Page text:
Mad Poets: William Blake, Jim Jarmusch and Dead Man
By Rick Curnutte.
Richard A. Curnutte, Jr. is the Editor of The Film Journal. He has studied English and Film at Ohio University and The Ohio State University. He is a founding member of the Central Ohio Film Critics Association and a member of the Online Film CriticsSociety.
“Without contraries is no progression. Attraction and repulsion, reason and energy, love and hate, are necessary to human existence.”
– William Blake, The Marriage of Heaven and Hell, “The Argument”, 1790
William Blake, largely considered one of the English language’s most important and influential writers and generally considered to be one of the key people responsible for the birth of the Romantic Movement in poetry, was really “not fully rediscovered and rehabilitated until a full century after his death” (Appelbaum v). A victim of misunderstanding and the prejudices of his Christian contemporaries, it would take over a half century before Blake was cast back into the mainstream of literary thought and study.
In his 3-volume The Letters of Charles and May Lamb, E.V. Lucas commented to Bernard Barton that, “Blake is a real name, I assure you – and a most extraordinary man if he be still living (Lucas, ii. 424). Indeed, he lived, but by this time he was destitute and living in virtual anonymity, as he would the rest of his life, if for no other reason than his books were individually hand-printed and illustrated (Wu, 49). In 1863, Alexander Gilchrist’s Blake biography brought renewed interest in the deceased poet, painter and engraver.
His lifetime saw significant social and economical change. The American Revolution, the French Revolution and the Industrial Revolution all happened in his lifetime. His contemporaries included John Locke, Benjamin Franklin and Thomas Paine. He lamented the effect that the Industrial Revolution had on man and his ties to the land (Mack 785). He once said that every man’s face had “Marks of weakness, marks of woe”. He was “liberal in politics, sensitive to the oppressive government measures of his day, [and] favorably inspired by the American Revolutionary War and the French Revolution” (Appelbaum v).
There are still a number of inconsistencies within the canon of writing about Blake’s life and moral fortitude.
Scholars and historians have varying opinions on whether Blake was a mystic. The Norton Anthology describes him as “an acknowledged mystic, [who] saw visions from the age of four” (Mack 783). Others have simply called him a visionary, a social critic of his time and a prophet of things to come. His criticisms were not only timely in his day, but are relevant today as well, something that American maverick filmmaker, Jim Jarmusch, wholeheartedly agrees with: “This was an English visionary poet, painter, printer and inventor. His work was revolutionary, and he was imprisoned for his ideas. I can’t honestly cite a specific, concrete reason why he entered the script, except that while I was reading books by Native American Indians on Native American thought, it struck me that many of Blake’s (the character) ideas and writings sounded particularly true of Blake’s (the author)Proverbs From Hell, which, along with other fragments of poetry, are quoted by the character Nobody throughout the film. For Bill Blake, the journey of Dead Man represents life. For Nobody, the journey is a continuing ceremony whose purpose is to deliver Blake back to the spirit level of the world. To him, Blake’s spirit has been misplaced and somehow returned to the physical realm. Nobody’s non-Western perspective that life is an unending cycle is essential to the story of Dead Man“. (Margetts).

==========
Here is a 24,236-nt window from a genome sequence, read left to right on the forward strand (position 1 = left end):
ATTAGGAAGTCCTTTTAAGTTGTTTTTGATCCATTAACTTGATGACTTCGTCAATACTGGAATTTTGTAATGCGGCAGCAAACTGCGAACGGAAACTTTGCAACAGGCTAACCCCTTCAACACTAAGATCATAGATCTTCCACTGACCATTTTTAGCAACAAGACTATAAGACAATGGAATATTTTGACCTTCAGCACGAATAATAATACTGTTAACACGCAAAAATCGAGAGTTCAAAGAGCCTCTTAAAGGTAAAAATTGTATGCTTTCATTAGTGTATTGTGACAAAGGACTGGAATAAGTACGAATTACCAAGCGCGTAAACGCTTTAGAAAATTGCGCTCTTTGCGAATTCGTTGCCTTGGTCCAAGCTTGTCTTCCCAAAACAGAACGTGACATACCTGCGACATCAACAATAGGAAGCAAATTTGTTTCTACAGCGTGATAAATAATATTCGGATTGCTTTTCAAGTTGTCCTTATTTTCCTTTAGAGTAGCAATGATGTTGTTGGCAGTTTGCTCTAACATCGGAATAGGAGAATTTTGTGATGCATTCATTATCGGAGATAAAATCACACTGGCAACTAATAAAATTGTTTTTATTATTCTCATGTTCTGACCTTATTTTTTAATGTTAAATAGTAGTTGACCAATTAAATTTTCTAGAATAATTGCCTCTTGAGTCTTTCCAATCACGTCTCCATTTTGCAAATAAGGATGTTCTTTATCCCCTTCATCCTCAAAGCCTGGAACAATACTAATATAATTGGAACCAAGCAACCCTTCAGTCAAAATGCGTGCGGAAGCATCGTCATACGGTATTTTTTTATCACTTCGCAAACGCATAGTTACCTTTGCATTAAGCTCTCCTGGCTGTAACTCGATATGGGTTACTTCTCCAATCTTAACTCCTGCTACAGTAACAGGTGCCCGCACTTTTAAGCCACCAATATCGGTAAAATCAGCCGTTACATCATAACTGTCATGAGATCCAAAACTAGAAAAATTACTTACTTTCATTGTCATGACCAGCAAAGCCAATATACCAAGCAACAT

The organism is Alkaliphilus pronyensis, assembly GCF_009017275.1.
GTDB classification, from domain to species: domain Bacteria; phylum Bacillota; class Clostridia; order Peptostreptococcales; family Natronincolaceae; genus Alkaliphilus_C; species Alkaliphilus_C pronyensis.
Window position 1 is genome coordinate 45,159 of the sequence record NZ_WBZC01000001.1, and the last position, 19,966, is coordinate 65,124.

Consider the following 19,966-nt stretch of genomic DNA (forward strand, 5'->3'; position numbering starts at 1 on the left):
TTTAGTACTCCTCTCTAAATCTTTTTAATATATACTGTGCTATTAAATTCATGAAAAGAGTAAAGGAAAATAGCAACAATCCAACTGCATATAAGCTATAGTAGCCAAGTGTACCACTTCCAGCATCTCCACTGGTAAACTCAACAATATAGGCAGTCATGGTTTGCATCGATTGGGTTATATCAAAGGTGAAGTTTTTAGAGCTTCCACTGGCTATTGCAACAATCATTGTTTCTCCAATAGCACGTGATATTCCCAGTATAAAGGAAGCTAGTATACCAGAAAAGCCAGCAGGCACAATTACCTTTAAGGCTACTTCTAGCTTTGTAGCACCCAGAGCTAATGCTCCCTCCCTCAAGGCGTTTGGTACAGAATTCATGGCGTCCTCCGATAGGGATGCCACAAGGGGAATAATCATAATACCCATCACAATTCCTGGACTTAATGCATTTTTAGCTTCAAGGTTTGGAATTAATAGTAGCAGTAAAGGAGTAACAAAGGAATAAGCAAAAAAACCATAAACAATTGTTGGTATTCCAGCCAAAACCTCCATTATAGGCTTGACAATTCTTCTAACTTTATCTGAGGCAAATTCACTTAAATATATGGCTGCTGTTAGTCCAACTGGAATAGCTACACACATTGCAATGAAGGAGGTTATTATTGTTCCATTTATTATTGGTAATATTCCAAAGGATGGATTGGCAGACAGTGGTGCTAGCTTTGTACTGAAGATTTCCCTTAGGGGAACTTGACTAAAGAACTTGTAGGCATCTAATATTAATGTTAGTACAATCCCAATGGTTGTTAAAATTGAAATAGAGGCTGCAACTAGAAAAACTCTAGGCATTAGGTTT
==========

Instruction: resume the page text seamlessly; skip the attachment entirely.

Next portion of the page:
Indeed, it is this belief that, not only is life a journey that continues even after death, but that everything in life is a part of that great journey that is at the core of the relationship between William Blake and Dead Man. Blake believed that everything that lived was holy. He thought that Christianity encouraged the suppression of natural desires and discouraged earthly joy (Damon 344). Tying into this ideal, Jarmusch uses tobacco to convey the difference between White European culture and Native American culture. This culture clash is one of Dead Man‘s major themes. The joke is that Nobody continually asks Blake for tobacco, to which Blake always replies, “I don’t smoke.” The humor, and the conflict, are in the different ways that tobacco is used by the two cultures. For White Europeans, it’s a vice, something to which you can become addicted. Amid the Native American culture, tobacco is used as a sacrament in ceremonies, it’s used for praying, to be given as a gift, to purify the soul. Blake’s response is an inside joke aimed at Native Americans. However, Jarmusch believes that by the film’s end, Blake has learned the real meaning of Nobody’s question. “He says, ‘Nobody, I don’t smoke’, but he knows, I think. I didn’t want to make a little lesson out of it, I just wanted to stick it in there, as a kind of payoff.” (Yabroff 5)
That such a simple thing as the way in which two different men view tobacco is so important is exactly the type of conundrum that Blake would have reveled in. In his text, The Marriage of Heaven and Hell, “The Voice of the Devil”, Blake speaks to the spiritual implications of this scenario. In one of many controversial entries, Blake points out that